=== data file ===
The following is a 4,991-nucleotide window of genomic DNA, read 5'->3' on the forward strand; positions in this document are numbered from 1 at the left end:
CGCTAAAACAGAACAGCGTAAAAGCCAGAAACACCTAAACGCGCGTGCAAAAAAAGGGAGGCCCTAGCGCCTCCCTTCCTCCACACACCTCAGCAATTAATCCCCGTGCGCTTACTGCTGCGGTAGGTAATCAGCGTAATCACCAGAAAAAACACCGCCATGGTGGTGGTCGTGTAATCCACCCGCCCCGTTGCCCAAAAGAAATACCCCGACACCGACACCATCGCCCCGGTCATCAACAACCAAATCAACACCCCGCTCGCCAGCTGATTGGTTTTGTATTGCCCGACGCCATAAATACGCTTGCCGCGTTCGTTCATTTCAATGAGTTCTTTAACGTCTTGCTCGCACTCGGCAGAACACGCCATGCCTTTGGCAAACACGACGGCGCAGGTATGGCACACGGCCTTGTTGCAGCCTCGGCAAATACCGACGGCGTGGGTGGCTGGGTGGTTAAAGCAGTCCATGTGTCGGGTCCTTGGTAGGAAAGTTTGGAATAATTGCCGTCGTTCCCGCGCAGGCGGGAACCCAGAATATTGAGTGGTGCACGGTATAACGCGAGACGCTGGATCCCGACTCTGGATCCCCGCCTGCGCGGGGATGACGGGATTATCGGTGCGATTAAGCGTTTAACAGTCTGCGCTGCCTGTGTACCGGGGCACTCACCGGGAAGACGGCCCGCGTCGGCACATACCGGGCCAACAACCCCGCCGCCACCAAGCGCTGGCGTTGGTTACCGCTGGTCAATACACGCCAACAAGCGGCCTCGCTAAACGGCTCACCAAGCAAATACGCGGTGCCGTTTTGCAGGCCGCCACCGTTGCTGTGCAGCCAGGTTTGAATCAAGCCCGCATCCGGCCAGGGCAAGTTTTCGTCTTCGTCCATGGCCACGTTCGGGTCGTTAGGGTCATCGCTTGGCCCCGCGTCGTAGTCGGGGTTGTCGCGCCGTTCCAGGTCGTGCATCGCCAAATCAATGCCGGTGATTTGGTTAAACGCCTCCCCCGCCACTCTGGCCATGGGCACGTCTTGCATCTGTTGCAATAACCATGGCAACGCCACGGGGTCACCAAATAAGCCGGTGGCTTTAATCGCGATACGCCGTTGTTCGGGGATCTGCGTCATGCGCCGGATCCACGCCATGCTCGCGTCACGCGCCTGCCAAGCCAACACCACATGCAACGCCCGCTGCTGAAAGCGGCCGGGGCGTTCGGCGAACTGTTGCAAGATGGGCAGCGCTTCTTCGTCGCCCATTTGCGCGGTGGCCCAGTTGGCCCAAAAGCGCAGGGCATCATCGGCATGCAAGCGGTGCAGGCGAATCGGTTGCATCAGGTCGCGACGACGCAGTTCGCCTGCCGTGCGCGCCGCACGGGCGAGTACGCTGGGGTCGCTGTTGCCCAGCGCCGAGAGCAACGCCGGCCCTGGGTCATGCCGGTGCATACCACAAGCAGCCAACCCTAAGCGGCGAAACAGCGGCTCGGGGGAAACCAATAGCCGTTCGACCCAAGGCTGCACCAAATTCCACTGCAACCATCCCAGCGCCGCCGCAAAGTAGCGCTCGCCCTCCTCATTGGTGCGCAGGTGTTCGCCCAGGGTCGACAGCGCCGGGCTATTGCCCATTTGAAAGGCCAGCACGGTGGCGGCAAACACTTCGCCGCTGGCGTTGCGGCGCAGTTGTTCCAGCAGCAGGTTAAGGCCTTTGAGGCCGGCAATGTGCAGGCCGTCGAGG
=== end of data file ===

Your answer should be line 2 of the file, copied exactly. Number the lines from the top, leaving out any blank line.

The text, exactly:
CGCTAAAACAGAACAGCGTAAAAGCCAGAAACACCTAAACGCGCGTGCAAAAAAAGGGAGGCCCTAGCGCCTCCCTTCCTCCACACACCTCAGCAATTAATCCCCGTGCGCTTACTGCTGCGGTAGGTAATCAGCGTAATCACCAGAAAAAACACCGCCATGGTGGTGGTCGTGTAATCCACCCGCCCCGTTGCCCAAAAGAAATACCCCGACACCGACACCATCGCCCCGGTCATCAACAACCAAATCAACACCCCGCTCGCCAGCTGATTGGTTTTGTATTGCCCGACGCCATAAATACGCTTGCCGCGTTCGTTCATTTCAATGAGTTCTTTAACGTCTTGCTCGCACTCGGCAGAACACGCCATGCCTTTGGCAAACACGACGGCGCAGGTATGGCACACGGCCTTGTTGCAGCCTCGGCAAATACCGACGGCGTGGGTGGCTGGGTGGTTAAAGCAGTCCATGTGTCGGGTCCTTGGTAGGAAAGTTTGGAATAATTGCCGTCGTTCCCGCGCAGGCGGGAACCCAGAATATTGAGTGGTGCACGGTATAACGCGAGACGCTGGATCCCGACTCTGGATCCCCGCCTGCGCGGGGATGACGGGATTATCGGTGCGATTAAGCGTTTAACAGTCTGCGCTGCCTGTGTACCGGGGCACTCACCGGGAAGACGGCCCGCGTCGGCACATACCGGGCCAACAACCCCGCCGCCACCAAGCGCTGGCGTTGGTTACCGCTGGTCAATACACGCCAACAAGCGGCCTCGCTAAACGGCTCACCAAGCAAATACGCGGTGCCGTTTTGCAGGCCGCCACCGTTGCTGTGCAGCCAGGTTTGAATCAAGCCCGCATCCGGCCAGGGCAAGTTTTCGTCTTCGTCCATGGCCACGTTCGGGTCGTTAGGGTCATCGCTTGGCCCCGCGTCGTAGTCGGGGTTGTCGCGCCGTTCCAGGTCGTGCATCGCCAAATCAATGCCGGTGATTTGGTTAAACGCCTCCCCCGCCACTCTGGCCATGGGCACGTCTTGCATCTGTTGCAATAACCATGGCAACGCCACGGGGTCACCAAATAAGCCGGTGGCTTTAATCGCGATACGCCGTTGTTCGGGGATCTGCGTCATGCGCCGGATCCACGCCATGCTCGCGTCACGCGCCTGCCAAGCCAACACCACATGCAACGCCCGCTGCTGAAAGCGGCCGGGGCGTTCGGCGAACTGTTGCAAGATGGGCAGCGCTTCTTCGTCGCCCATTTGCGCGGTGGCCCAGTTGGCCCAAAAGCGCAGGGCATCATCGGCATGCAAGCGGTGCAGGCGAATCGGTTGCATCAGGTCGCGACGACGCAGTTCGCCTGCCGTGCGCGCCGCACGGGCGAGTACGCTGGGGTCGCTGTTGCCCAGCGCCGAGAGCAACGCCGGCCCTGGGTCATGCCGGTGCATACCACAAGCAGCCAACCCTAAGCGGCGAAACAGCGGCTCGGGGGAAACCAATAGCCGTTCGACCCAAGGCTGCACCAAATTCCACTGCAACCATCCCAGCGCCGCCGCAAAGTAGCGCTCGCCCTCCTCATTGGTGCGCAGGTGTTCGCCCAGGGTCGACAGCGCCGGGCTATTGCCCATTTGAAAGGCCAGCACGGTGGCGGCAAACACTTCGCCGCTGGCGTTGCGGCGCAGTTGTTCCAGCAGCAGGTTAAGGCCTTTGAGGCCGGCAATGTGCAGGCCGTCGAGG